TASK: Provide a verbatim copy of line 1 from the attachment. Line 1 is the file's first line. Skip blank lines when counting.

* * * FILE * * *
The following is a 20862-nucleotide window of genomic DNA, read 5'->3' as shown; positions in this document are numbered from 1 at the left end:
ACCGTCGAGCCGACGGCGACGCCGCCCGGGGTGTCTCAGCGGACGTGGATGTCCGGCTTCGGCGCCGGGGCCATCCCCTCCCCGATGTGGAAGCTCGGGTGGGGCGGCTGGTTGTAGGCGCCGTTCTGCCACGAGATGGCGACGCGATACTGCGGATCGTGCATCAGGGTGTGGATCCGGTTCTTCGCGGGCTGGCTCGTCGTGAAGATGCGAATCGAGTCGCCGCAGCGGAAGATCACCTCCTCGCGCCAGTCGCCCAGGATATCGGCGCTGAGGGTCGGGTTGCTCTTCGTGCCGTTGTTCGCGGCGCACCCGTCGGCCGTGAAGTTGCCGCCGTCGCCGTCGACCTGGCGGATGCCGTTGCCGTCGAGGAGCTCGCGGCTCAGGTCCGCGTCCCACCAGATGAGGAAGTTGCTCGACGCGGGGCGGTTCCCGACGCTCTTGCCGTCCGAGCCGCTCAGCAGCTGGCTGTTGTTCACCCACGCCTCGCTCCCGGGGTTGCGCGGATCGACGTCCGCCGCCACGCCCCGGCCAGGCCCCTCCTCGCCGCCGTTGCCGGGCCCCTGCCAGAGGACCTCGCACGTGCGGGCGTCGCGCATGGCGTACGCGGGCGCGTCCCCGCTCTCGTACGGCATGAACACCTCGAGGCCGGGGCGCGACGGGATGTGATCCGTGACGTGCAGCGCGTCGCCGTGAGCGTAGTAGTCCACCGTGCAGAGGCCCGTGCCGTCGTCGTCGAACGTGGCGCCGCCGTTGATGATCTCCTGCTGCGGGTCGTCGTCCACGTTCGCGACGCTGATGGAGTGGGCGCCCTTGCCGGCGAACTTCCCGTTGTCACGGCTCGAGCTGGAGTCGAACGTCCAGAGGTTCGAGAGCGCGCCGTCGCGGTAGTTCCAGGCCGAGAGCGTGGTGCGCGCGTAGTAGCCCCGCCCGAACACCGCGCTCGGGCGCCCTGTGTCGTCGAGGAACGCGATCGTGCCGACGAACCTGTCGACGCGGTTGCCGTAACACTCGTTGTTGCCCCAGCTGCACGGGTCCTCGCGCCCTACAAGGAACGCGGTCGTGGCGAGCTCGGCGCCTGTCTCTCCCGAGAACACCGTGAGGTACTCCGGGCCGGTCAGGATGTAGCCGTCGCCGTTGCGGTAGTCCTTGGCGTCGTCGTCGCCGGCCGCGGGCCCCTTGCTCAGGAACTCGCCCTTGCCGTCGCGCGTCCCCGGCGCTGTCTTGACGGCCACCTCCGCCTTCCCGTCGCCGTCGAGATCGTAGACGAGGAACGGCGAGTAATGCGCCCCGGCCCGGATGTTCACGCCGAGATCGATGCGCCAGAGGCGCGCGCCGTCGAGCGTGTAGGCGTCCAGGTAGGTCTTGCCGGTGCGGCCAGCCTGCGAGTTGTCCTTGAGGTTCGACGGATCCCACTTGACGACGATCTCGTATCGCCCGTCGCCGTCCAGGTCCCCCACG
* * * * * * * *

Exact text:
The following is a 20862-nucleotide window of genomic DNA, read 5'->3' as shown; positions in this document are numbered from 1 at the left end: